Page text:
Christie Joins Long List Of Past American Figures To Use Most Famous Non-Apology Apology

“Clearly, mistakes were made.”

When New Jersey Governor Chris Christie used the phrase “clearly, mistakes were made” to make his non-apology apology for the closing down of access lanes on the busy George Washington Bridge by top aides as part of a political vendetta, he joined the ranks of some of the United States’ most elite politicians.

The famous phrase is used so often by scandal-plagued presidents and administrations that William Safire, who has written and added to his book Safire’s Political Dictionary for more than four decades, devoted an entire section to it.

How Safire describes the phrase:

mistakes were made: A passive-evasive way of acknowledging error while distancing the speaker from responsibility for it.

Here’s a brief history of the company Christie now keeps.

“Mistakes have been made, as all can see and I admit it.” —Ulysses S. Grant, addressing the scandals that plagued his two terms as president

National Archives

“We did not achieve what we wished, and serious mistakes were made in trying to do so.” —Ronald Reagan, addressing the Iran-Contra affair in his sixth State of the Union address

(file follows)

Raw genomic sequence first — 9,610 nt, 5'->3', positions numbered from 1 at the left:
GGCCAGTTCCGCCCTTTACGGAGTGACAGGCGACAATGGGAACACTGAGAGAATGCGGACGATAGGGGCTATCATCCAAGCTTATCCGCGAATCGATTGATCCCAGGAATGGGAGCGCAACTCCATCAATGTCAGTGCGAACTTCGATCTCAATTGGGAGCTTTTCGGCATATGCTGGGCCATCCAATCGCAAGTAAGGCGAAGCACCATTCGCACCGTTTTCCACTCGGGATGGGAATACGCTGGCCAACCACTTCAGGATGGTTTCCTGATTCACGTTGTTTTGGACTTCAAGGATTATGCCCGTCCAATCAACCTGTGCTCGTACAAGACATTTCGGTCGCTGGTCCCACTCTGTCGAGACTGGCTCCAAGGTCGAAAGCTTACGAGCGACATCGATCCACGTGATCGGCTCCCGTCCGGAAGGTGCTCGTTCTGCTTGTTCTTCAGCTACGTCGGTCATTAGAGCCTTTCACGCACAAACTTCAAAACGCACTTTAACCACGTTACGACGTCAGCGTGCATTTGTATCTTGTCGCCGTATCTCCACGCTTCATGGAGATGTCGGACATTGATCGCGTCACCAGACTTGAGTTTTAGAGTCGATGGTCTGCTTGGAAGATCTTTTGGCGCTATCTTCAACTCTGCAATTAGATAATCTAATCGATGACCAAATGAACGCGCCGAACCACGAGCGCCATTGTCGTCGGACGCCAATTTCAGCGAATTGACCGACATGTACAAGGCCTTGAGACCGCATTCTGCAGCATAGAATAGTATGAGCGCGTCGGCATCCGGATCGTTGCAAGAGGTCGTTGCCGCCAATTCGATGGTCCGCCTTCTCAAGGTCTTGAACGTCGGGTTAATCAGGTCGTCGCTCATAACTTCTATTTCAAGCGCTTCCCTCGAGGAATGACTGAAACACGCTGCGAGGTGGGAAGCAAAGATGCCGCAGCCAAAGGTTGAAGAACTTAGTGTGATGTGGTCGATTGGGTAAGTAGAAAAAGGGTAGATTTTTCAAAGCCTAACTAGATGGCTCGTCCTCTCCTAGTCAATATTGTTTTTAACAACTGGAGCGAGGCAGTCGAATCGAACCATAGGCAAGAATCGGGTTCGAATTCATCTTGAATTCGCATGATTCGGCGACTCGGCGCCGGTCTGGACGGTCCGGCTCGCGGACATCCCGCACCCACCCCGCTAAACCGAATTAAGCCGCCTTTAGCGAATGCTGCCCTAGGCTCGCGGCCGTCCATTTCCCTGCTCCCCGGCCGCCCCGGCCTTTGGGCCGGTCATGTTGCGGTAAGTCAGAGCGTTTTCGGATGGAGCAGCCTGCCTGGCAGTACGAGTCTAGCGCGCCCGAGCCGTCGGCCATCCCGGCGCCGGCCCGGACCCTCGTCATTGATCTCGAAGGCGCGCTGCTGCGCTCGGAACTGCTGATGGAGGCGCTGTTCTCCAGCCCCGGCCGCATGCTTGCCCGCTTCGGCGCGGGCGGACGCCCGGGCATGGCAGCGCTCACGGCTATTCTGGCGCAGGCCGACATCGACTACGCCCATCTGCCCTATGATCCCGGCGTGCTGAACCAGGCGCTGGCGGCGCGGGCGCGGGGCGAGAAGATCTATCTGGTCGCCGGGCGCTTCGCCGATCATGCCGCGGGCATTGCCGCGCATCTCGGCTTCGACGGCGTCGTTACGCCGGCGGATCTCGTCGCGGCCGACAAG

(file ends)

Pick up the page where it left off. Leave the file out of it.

National Achives

“Clearly, mistakes were made.” —then-Vice President George H.W. Bush, also on the Iran-Contra affair

National Archives / Via news.google.com

“Mistakes were made here by people who either did it deliberately or inadvertently.” —Bill Clinton, apologizing for having a meeting with bankers in the presence of a Democratic fundraiser

National Archives / Via nytimes.com

“Obviously, some mistakes were made. Certainly I regret that my own mistakes contributed to this controversy.” —John Sununu, chief of staff to President George H.W. Bush, discussing a travel controversy

National Archives / Via news.google.com

“In retrospect, grave mistakes were made.” —former Secretary of State Henry Kissinger, discussing U.S. policy in Vietnam

National Archives / Via news.google.com

“Where mistakes have been made, the responsibility rests with me.” —President George W. Bush, on the Iraq War

Bush President Library / Via nytimes.com

“Mistakes were made.” —President George W. Bush, on the firing of U.S. attorneys

BONUS: “I acknowledge that mistakes were made here.” —Attorney General Alberto Gonzales, on the firing of U.S. attorneys youtube.com

“Mistakes were made going back to 1964 or 1965; it has stopped now.” —President Gerald Ford, on the CIA’s involvement in domestic surveillance

Ford Presidential Library / Via news.google.com

“We would all have to say that mistakes were made in terms of comments.” — Ron Ziegler, Nixon press secretary on Watergate

Nixon White House Photo

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